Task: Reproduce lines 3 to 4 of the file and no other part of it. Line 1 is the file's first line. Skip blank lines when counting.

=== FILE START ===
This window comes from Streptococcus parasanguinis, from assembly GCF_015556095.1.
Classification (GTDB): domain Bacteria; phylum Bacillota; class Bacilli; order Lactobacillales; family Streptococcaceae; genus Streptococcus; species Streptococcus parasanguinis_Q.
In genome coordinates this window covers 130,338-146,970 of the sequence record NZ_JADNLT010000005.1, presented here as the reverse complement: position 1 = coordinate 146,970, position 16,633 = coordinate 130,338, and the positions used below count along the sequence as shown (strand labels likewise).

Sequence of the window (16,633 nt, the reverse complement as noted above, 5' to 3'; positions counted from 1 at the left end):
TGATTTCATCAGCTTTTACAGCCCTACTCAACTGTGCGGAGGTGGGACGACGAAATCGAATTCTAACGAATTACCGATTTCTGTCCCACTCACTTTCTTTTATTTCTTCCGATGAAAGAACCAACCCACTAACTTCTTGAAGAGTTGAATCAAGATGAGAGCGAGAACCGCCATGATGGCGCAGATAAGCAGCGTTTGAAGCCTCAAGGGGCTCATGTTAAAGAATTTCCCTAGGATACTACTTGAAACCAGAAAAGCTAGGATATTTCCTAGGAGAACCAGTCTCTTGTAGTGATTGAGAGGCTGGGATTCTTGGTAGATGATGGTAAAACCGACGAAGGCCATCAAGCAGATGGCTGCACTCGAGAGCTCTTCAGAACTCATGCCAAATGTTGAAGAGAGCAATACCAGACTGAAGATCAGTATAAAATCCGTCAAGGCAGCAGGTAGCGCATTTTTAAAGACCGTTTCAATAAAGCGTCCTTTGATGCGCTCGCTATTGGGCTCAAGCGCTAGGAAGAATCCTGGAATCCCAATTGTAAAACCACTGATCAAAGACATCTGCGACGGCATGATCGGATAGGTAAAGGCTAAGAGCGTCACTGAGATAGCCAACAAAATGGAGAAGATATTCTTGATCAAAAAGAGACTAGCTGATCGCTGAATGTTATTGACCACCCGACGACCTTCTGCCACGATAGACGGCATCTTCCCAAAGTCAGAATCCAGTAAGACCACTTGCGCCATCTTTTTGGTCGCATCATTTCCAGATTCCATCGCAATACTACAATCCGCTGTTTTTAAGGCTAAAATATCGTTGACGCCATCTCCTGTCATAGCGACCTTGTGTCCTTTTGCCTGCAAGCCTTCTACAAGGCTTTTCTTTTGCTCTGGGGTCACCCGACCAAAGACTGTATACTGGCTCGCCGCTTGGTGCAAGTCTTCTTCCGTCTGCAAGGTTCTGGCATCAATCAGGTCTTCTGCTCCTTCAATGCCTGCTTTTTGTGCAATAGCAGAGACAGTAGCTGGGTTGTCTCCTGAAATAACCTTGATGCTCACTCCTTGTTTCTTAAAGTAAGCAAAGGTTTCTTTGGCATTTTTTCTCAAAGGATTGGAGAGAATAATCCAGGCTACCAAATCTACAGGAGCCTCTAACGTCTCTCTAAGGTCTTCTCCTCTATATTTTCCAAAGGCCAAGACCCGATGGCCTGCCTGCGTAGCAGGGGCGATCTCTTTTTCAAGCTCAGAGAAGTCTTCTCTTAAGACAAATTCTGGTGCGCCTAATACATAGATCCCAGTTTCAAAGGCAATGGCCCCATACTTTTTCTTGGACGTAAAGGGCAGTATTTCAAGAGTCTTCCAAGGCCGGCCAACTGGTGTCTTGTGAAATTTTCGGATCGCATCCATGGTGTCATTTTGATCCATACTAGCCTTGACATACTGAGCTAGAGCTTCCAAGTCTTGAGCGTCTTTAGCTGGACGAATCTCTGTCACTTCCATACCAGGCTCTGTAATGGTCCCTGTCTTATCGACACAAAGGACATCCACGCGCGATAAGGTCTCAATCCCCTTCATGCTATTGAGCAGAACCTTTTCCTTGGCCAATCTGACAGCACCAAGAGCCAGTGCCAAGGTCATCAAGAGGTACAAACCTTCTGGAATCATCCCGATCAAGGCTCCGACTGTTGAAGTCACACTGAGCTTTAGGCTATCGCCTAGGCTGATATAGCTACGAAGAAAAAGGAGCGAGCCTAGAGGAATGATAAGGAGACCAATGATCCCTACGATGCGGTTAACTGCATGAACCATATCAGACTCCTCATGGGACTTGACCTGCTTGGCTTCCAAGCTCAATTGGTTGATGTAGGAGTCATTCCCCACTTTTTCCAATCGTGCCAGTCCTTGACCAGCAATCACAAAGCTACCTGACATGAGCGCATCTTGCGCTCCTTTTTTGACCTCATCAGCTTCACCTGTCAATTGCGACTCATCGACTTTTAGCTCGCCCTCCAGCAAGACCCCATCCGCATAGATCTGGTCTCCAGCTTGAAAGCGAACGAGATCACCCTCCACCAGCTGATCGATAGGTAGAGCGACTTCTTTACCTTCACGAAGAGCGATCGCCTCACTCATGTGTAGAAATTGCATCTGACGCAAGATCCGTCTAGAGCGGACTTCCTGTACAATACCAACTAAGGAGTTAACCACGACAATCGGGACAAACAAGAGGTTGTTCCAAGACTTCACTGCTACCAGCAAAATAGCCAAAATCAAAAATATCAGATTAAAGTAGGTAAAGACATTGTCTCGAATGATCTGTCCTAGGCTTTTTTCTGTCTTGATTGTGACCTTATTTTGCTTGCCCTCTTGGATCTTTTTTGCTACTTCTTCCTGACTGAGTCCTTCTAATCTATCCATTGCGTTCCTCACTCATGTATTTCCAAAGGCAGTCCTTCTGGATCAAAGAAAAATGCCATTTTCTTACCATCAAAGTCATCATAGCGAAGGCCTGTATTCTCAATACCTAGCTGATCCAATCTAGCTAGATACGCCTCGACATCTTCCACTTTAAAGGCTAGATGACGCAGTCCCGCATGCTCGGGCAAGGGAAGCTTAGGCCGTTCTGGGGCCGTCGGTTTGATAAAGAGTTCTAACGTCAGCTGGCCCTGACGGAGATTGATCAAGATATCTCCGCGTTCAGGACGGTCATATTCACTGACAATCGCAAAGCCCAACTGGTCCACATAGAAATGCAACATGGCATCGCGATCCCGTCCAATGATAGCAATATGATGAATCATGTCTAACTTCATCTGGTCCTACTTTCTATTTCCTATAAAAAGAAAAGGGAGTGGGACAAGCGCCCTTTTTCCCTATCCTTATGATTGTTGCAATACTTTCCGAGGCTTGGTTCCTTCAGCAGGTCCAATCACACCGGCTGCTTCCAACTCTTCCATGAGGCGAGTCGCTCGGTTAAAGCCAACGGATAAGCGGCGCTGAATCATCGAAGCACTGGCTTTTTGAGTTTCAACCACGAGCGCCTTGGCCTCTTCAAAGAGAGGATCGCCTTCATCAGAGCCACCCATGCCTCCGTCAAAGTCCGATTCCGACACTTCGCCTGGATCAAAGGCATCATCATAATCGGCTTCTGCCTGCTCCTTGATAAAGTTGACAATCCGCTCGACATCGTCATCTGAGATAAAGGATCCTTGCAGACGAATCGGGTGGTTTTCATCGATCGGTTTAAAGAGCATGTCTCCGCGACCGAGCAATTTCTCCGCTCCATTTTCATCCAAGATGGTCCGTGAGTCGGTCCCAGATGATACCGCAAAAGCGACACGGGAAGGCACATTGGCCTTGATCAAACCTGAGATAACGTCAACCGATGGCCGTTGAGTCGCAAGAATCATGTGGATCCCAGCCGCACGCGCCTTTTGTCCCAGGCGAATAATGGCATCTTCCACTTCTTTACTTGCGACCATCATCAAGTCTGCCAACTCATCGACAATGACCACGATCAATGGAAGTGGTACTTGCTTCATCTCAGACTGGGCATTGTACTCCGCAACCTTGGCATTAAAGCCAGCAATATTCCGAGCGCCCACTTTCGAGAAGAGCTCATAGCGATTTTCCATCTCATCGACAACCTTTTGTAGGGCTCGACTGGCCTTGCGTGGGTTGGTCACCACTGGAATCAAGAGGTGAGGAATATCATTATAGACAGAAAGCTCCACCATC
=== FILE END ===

In genome coordinates this window covers 130,338-146,970 of the sequence record NZ_JADNLT010000005.1, presented here as the reverse complement: position 1 = coordinate 146,970, position 16,633 = coordinate 130,338, and the positions used below count along the sequence as shown (strand labels likewise).

Sequence of the window (16,633 nt, the reverse complement as noted above, 5' to 3'; positions counted from 1 at the left end):